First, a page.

Roy: By the way, I hate the term "shrink," which is well known to refer to psychiatrists and other psychotherapists. It is a pejorative term, in my humble opinion. However, "Shrink Rap" seemed catchy...and "My Three Psychiatrists" just doesn't seem sexy enough.

Dr. Genes: Most group blogs I've encountered, in the medical realm and otherwise, have some sort of "mission statement" or overarching theme or something. Yours, as far as I can tell, does not -- except for your common profession. Some of your posts are didactic, some are rants, and some are a discourse on human sacrifice. Is this by design or just how it's working out?

Roy: Oh, yes, we have designed a carefully constructed blueprint for posting exactly the right type of post at exactly the right time. Unfortunately, we can't share this trade secret with you. It is our "secret sauce."

Dinah: Yeah, duck sauce. We have no plans for themes -- actually, that would wreck the spontaneity of it all. Oh, unless you count the duck theme.

Roy: I'm not sure how the duck thing started...something about support animals, I think. My son loves ducks; he's also partial to chickens and geese. One of our listeners has even donated ducks to poor families in our honor.

Dinah: I think we may need to explain the duck references. Last May, The New York Times ran a piece about "support animals" -- you know: seeing-eye dogs -- only this piece was on how the concept had extended to emotional-support animals for those with mental illnesses, like people who claimed they needed their dog to be able to eat in restaurants. It said the airlines would let certified support animals accompany troubled fliers -- mostly dogs and cats -- but the article also mentioned that 2 people had flown with support ducks, one dressed in clothes (the duck, not the owner), and a support goat. Somehow, we embraced the whole emotional support duck concept.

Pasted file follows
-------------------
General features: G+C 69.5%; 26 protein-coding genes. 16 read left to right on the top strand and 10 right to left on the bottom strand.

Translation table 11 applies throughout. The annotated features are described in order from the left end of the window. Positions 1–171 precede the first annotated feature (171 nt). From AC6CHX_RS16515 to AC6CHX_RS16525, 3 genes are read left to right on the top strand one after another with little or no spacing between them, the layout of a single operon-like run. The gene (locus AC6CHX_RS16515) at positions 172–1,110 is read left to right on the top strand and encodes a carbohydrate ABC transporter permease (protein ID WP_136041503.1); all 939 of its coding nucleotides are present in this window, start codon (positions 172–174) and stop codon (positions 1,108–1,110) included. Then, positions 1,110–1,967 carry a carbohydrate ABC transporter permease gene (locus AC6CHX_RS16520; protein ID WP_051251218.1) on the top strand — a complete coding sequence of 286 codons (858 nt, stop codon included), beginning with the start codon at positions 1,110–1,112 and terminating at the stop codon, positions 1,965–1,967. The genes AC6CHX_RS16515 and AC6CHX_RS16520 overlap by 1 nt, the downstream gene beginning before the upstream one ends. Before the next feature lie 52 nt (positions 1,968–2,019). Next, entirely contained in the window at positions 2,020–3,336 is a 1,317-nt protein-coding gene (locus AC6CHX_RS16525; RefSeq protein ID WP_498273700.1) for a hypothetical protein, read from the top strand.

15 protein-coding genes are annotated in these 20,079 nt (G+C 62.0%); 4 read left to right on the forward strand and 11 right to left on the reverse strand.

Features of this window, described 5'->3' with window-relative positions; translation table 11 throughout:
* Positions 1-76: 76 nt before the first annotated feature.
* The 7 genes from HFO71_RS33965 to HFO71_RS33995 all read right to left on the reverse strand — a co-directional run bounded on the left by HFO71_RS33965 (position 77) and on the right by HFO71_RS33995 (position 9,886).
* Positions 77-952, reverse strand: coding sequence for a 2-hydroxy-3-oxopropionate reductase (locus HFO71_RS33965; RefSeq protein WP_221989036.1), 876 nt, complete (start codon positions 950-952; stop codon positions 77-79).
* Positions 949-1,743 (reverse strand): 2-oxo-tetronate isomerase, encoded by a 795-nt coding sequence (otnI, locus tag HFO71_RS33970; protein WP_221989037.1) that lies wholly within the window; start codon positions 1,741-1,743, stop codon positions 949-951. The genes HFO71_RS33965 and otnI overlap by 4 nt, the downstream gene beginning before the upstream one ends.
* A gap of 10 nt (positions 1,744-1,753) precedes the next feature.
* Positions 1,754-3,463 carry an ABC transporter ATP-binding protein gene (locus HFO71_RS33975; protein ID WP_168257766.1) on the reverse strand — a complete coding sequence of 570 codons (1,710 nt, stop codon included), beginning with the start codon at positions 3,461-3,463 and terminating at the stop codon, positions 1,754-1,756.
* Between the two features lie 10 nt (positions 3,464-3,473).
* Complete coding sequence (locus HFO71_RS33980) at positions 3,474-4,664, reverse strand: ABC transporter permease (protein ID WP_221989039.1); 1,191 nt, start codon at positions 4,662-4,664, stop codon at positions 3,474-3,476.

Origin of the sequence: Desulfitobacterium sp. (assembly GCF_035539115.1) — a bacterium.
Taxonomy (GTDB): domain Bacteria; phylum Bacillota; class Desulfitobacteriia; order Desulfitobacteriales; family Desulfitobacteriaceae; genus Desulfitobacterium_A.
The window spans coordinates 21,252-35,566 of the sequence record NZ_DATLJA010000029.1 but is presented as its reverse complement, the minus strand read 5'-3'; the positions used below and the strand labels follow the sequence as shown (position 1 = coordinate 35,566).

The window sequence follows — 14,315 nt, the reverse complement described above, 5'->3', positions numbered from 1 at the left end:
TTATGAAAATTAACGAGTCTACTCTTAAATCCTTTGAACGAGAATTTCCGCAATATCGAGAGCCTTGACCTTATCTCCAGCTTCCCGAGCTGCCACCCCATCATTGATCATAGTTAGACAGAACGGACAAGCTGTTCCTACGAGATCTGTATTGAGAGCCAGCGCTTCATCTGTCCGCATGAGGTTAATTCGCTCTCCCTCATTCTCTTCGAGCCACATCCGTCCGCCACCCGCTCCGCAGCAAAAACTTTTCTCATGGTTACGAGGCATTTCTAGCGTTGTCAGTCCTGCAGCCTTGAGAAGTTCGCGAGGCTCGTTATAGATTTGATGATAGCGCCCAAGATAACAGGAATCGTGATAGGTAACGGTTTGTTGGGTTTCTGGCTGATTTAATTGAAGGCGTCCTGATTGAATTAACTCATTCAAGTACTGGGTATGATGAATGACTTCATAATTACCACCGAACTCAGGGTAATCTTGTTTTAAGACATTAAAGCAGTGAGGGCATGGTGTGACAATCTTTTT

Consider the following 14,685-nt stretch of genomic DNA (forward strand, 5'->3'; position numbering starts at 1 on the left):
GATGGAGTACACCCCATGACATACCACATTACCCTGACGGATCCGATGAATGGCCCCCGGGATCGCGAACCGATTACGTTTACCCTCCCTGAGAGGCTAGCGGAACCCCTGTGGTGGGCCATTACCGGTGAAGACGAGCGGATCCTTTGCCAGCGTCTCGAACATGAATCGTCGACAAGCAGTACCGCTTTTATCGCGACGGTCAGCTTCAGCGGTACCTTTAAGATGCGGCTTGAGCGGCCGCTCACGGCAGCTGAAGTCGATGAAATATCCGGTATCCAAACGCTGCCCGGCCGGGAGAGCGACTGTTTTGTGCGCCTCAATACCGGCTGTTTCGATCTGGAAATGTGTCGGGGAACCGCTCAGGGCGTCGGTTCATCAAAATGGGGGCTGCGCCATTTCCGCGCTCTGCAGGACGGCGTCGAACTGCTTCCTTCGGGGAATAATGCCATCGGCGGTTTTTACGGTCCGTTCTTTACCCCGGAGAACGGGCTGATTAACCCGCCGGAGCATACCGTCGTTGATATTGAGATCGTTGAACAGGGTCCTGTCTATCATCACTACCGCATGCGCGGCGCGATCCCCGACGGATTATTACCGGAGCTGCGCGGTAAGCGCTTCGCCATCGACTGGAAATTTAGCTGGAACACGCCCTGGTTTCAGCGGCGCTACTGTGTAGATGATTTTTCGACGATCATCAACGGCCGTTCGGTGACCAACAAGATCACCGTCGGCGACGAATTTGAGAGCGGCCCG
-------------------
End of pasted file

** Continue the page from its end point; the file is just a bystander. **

Dr. Genes: On your blog, I'm particularly fascinated by ClinkShrink's glimpses of life "inside the walls," and I think they make for an interesting contrast with the other posts about private practice and consulting.

ClinkShrink: Bless you for that. My goal is for more people to become interested and involved in correctional issues. Too often the involvement happens in an adversarial way -- through class action lawsuits or scandalous news stories -- when it should be more like an ongoing collaborative discussion. The prisoners shouldn't disappear from society's memory once the prison gates close. (End of ClinkShrink rant; I'll save it for the blog.)

Dr. Genes: What are some of your favorite blog posts?

Roy: For me, I'd have to say Psych Notes for Smilies, which was inspired by a comment from one of our readers, who wondered why her doc never put her on an antidepressant: "God knows most days I wonder why not. LOL." (LOL = laugh out loud.) I responded, "It's because of the 'LOL.' If you couldn't LOL, then maybe he would."

ClinkShrink: The single post I like the most is Knowledge Is Obligation. I think of that as being the ClinkShrink manifesto. Unfortunately, I can't claim credit for it since it's mainly a quote from someone else, but I can lay claim to sharing the spirit of it.

Dr. Genes: Fellow psychiatrists and other healthcare professionals will want to keep an eye on the Shrink Rap trio, not just because their writing is thought-provoking and fun, but also because they're hosting Grand Rounds on May 1, 2007. Dinah, Roy, and ClinkShrink will collect and arrange the best new posts from other medical blogs on their Web site, putting their own unique stamp on this weekly tradition.